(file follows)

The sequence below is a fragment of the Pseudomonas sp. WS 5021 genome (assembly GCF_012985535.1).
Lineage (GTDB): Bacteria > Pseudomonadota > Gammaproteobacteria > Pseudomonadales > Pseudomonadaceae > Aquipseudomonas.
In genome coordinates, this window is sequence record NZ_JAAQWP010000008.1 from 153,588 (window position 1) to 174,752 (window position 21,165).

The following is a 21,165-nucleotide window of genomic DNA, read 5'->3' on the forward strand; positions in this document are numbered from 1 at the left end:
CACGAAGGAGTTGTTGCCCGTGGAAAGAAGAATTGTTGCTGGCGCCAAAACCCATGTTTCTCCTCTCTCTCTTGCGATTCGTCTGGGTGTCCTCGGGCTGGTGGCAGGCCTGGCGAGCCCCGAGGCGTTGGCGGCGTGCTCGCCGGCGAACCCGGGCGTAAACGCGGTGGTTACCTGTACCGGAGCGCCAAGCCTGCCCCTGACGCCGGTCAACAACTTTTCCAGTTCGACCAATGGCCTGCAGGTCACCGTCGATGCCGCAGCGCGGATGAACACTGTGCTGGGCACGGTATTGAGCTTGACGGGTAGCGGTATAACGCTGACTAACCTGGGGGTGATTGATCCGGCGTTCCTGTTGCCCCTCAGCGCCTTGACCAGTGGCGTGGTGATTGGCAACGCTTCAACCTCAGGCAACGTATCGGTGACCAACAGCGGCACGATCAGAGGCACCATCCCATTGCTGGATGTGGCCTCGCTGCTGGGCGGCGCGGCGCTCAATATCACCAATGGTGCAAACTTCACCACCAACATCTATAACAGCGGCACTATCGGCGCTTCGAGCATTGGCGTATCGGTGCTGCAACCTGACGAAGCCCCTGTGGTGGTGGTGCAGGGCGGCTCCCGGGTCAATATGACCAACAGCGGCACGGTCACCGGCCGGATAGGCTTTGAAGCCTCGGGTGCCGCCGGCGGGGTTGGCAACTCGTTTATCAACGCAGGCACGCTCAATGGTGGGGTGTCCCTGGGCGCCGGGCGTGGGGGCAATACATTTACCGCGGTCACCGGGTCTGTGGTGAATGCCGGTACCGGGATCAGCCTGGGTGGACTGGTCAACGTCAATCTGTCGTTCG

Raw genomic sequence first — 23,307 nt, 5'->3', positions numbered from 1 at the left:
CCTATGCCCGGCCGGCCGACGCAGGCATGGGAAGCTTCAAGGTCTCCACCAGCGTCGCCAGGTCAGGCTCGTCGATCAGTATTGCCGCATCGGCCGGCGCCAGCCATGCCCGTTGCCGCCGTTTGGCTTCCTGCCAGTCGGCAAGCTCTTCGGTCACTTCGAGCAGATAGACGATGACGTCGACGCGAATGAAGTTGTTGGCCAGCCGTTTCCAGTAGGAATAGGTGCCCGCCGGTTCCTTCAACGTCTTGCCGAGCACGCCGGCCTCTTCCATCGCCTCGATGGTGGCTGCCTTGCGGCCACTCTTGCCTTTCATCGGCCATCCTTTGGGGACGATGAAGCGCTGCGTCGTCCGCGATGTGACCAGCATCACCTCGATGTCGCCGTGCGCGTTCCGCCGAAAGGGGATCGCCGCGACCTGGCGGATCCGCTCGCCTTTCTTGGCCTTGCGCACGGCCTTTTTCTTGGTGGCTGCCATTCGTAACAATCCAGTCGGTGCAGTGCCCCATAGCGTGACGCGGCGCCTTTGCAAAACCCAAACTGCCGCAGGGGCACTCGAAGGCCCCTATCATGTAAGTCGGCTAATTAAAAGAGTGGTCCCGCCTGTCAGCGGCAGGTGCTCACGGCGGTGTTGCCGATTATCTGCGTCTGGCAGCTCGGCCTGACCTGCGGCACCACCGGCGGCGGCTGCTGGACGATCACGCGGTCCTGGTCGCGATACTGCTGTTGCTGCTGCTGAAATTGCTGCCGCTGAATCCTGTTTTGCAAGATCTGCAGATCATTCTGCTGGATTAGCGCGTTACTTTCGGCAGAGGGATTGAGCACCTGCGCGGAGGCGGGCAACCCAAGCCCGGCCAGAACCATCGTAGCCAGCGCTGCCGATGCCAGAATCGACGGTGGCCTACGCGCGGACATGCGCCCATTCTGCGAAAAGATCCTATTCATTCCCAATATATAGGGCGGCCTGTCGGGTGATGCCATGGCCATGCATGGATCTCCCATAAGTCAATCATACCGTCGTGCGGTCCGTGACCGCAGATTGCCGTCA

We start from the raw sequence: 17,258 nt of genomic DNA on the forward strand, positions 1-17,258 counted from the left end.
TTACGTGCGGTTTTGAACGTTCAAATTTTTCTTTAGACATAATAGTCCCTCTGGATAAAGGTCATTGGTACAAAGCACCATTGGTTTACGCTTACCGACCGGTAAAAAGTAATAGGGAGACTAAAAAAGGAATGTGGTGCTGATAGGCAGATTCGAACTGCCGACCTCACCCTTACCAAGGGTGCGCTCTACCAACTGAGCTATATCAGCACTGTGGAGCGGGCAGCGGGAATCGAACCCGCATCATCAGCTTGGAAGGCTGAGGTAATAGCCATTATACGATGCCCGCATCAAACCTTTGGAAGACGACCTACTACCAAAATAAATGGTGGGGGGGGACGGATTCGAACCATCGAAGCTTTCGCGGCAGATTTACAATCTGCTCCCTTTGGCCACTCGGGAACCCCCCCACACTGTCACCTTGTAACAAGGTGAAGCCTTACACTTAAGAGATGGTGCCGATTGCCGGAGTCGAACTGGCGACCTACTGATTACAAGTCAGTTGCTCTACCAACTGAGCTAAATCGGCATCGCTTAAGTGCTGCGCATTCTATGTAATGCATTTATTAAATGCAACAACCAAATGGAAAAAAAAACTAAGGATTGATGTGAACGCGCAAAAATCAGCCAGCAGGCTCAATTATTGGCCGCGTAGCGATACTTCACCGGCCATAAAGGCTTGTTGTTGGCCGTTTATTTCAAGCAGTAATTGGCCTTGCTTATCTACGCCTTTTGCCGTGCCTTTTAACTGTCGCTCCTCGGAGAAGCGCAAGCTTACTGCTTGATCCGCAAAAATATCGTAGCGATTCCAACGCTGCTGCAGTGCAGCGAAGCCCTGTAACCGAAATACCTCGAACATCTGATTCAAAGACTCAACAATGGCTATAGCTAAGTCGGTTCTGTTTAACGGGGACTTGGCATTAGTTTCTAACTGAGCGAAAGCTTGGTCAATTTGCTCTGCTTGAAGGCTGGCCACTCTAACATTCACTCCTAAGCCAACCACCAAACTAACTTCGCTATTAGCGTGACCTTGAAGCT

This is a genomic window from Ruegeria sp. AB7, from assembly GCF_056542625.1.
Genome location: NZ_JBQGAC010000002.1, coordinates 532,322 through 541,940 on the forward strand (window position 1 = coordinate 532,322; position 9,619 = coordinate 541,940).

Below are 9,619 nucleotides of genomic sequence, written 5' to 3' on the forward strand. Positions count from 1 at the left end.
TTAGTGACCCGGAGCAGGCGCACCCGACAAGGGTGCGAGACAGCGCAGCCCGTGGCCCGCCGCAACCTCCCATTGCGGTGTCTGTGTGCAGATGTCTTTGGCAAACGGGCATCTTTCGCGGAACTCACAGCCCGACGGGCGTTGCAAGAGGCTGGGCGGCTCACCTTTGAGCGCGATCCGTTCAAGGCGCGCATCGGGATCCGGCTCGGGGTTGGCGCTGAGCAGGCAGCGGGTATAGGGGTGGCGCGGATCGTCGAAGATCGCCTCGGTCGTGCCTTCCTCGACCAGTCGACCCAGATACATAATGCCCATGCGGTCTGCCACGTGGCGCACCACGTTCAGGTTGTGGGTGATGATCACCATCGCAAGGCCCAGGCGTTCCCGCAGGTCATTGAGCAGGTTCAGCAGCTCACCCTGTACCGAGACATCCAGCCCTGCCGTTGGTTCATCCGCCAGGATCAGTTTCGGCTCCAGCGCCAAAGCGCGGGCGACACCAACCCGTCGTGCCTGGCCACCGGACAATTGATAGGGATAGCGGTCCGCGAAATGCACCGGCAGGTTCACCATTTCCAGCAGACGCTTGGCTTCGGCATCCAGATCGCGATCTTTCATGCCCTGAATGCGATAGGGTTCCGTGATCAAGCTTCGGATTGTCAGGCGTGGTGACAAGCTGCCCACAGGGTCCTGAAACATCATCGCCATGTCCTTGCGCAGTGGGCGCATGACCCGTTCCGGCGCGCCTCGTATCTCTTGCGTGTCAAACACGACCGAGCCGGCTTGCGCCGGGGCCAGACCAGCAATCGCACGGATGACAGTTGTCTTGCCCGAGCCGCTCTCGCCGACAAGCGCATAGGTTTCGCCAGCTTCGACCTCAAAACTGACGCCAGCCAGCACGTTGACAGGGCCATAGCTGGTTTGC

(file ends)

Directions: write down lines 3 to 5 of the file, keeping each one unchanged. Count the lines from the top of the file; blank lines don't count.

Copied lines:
In genome coordinates, this window is sequence record NZ_JAAQWP010000008.1 from 153,588 (window position 1) to 174,752 (window position 21,165).

The following is a 21,165-nucleotide window of genomic DNA, read 5'->3' on the forward strand; positions in this document are numbered from 1 at the left end:
CACGAAGGAGTTGTTGCCCGTGGAAAGAAGAATTGTTGCTGGCGCCAAAACCCATGTTTCTCCTCTCTCTCTTGCGATTCGTCTGGGTGTCCTCGGGCTGGTGGCAGGCCTGGCGAGCCCCGAGGCGTTGGCGGCGTGCTCGCCGGCGAACCCGGGCGTAAACGCGGTGGTTACCTGTACCGGAGCGCCAAGCCTGCCCCTGACGCCGGTCAACAACTTTTCCAGTTCGACCAATGGCCTGCAGGTCACCGTCGATGCCGCAGCGCGGATGAACACTGTGCTGGGCACGGTATTGAGCTTGACGGGTAGCGGTATAACGCTGACTAACCTGGGGGTGATTGATCCGGCGTTCCTGTTGCCCCTCAGCGCCTTGACCAGTGGCGTGGTGATTGGCAACGCTTCAACCTCAGGCAACGTATCGGTGACCAACAGCGGCACGATCAGAGGCACCATCCCATTGCTGGATGTGGCCTCGCTGCTGGGCGGCGCGGCGCTCAATATCACCAATGGTGCAAACTTCACCACCAACATCTATAACAGCGGCACTATCGGCGCTTCGAGCATTGGCGTATCGGTGCTGCAACCTGACGAAGCCCCTGTGGTGGTGGTGCAGGGCGGCTCCCGGGTCAATATGACCAACAGCGGCACGGTCACCGGCCGGATAGGCTTTGAAGCCTCGGGTGCCGCCGGCGGGGTTGGCAACTCGTTTATCAACGCAGGCACGCTCAATGGTGGGGTGTCCCTGGGCGCCGGGCGTGGGGGCAATACATTTACCGCGGTCACCGGGTCTGTGGTGAATGCCGGTACCGGGATCAGCCTGGGTGGACTGGTCAACGTCAATCTGTCGTTCG